theta:
 [[0.62276377]
 [0.69128229]]
In [9]:
# to plot data
plt.figure(figsize = (10, 8))
plt.title('$L_1$ and $L_2$ Regression', fontsize = 15)
plt.xlabel('X', fontsize = 15)
plt.ylabel('Y', fontsize = 15)
plt.plot(x, y, 'ko', label = 'data')

# to plot straight lines (fitted lines)
xp = np.arange(0, 5, 0.01).reshape(-1, 1)
yp1 = theta1.value[0,0] + theta1.value[1,0]*xp
yp2 = theta2.value[0,0] + theta2.value[1,0]*xp

plt.plot(xp, yp1, 'b', linewidth=2, label = '$L_1$')
plt.plot(xp, yp2, 'r', linewidth=2, label = '$L_2$')
plt.legend(fontsize = 15)
plt.axis('equal')
plt.xlim([0, 5])
plt.grid(alpha = 0.3)
plt.show()

$L_1$ norm also provides a decent linear approximation.

What if outliers exist?

  • Fit with the different norms
  • Discuss the result
  • It is important to understand what makes them different.
In [10]:
# add outliers
x = np.vstack([x, np.array([0.5, 3.8]).reshape(-1, 1)])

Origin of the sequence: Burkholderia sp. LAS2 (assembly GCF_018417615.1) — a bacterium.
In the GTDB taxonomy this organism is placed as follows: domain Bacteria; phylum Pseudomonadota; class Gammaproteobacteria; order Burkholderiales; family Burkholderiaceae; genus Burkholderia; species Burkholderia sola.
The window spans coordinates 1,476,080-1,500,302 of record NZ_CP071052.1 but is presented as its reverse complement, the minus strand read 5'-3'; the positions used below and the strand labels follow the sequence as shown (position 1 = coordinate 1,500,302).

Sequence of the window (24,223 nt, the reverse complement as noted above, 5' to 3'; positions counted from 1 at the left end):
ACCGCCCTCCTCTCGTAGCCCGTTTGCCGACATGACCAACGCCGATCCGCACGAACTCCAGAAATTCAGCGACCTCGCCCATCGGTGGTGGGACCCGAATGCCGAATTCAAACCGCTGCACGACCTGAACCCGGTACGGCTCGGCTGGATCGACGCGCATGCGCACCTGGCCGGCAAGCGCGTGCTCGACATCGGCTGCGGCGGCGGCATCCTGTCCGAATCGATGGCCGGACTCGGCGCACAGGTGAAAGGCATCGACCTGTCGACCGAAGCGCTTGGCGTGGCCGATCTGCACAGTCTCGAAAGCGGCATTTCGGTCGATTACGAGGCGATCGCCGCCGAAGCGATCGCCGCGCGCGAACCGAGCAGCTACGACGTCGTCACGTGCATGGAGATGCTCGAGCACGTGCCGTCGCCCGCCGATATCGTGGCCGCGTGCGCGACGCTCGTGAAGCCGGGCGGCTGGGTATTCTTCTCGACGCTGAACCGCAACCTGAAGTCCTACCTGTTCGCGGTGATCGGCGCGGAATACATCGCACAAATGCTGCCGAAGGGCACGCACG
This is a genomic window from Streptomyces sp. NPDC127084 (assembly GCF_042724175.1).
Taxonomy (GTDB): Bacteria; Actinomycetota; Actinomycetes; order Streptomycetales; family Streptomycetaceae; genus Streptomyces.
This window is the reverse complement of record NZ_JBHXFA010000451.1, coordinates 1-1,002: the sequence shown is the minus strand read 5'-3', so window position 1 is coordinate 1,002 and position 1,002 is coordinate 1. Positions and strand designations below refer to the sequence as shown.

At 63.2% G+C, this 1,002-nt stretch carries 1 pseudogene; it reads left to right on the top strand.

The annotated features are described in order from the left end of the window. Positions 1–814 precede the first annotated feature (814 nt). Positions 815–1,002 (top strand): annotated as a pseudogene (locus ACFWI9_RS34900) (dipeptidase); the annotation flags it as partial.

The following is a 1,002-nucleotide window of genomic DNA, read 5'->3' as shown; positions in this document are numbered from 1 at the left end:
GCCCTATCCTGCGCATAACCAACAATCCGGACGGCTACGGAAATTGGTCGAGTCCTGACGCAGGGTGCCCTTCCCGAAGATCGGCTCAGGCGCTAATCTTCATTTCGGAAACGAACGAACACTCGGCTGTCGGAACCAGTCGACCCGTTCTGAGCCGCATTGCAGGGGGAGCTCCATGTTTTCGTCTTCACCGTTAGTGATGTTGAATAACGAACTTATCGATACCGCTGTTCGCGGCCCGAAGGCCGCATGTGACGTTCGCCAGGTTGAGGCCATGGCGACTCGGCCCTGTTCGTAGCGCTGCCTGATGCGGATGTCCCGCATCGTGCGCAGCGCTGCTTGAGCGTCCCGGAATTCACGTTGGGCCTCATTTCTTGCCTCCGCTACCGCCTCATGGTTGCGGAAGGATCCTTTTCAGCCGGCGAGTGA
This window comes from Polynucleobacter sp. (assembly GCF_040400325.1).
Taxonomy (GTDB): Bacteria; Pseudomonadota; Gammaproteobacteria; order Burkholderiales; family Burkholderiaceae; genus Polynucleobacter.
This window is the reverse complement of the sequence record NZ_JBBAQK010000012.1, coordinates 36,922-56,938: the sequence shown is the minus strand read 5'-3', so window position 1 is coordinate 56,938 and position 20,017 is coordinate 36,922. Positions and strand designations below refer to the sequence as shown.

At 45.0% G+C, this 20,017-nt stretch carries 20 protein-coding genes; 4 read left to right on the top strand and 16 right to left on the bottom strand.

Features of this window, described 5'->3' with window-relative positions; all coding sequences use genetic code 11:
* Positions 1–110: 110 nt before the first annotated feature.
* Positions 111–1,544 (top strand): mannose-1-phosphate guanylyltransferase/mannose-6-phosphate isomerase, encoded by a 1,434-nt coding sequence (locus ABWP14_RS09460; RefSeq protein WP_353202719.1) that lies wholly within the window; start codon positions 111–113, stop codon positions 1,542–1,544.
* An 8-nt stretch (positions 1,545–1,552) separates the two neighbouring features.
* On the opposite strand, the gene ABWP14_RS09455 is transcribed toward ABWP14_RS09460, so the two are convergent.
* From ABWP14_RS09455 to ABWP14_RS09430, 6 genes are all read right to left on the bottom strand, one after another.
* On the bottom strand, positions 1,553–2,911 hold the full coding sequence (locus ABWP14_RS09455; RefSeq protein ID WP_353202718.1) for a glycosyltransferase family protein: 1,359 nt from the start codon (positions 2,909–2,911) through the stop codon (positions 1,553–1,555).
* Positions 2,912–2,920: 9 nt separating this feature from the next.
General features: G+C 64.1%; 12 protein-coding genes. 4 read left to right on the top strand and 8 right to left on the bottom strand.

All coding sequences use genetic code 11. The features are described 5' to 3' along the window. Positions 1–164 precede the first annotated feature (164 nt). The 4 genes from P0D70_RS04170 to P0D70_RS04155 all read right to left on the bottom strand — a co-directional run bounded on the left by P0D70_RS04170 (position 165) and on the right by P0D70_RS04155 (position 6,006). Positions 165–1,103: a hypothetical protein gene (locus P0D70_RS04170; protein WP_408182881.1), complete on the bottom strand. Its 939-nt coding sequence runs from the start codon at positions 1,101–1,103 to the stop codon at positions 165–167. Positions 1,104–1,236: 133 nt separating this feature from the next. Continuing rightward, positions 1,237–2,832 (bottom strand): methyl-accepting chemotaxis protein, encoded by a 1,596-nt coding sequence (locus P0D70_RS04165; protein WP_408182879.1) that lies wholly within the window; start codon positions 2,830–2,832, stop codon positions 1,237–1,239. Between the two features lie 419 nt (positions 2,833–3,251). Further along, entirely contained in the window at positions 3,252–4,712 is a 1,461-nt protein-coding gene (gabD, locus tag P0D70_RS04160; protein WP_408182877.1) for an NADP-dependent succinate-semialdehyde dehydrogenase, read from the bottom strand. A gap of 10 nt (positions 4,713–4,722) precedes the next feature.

y = np.vstack([y, np.array([3.9, 0.3]).reshape(-1, 1)])

A = np.hstack([x**0, x])
A = np.asmatrix(A)
In [11]:
A.shape
Out[11]:
(15, 2)
In [12]:
plt.figure(figsize = (10, 8))
plt.plot(x, y, 'ko', label = 'data')
plt.axis('equal')
plt.xlim([0, 5])
plt.grid(alpha = 0.3)
plt.show()
In [13]:
theta2 = cvx.Variable([2, 1])
obj2 = cvx.Minimize(cvx.norm(A*theta2-y, 2))
prob2 = cvx.Problem(obj2).solve()
In [14]:
# to plot straight lines (fitted lines)
plt.figure(figsize = (10, 8))
plt.plot(x, y, 'ko', label = 'data')
xp = np.arange(0, 5, 0.01).reshape(-1,1)
yp2 = theta2.value[0,0] + theta2.value[1,0]*xp

plt.plot(xp, yp2, 'r', linewidth = 2, label = '$L_2$')
plt.axis('equal')
plt.xlim([0, 5])
plt.legend(fontsize = 15, loc = 5)
plt.grid(alpha = 0.3)
plt.show()
In [15]:
theta1 = cvx.Variable([2, 1])
obj1 = cvx.Minimize(cvx.norm(A*theta1-y, 1))
prob1 = cvx.Problem(obj1).solve()
In [16]:
# to plot straight lines (fitted lines)
plt.figure(figsize = (10, 8))
plt.plot(x, y, 'ko', label = 'data')
xp = np.arange(0, 5, 0.01).reshape(-1,1)
yp1 = theta1.value[0,0] + theta1.value[1,0]*xp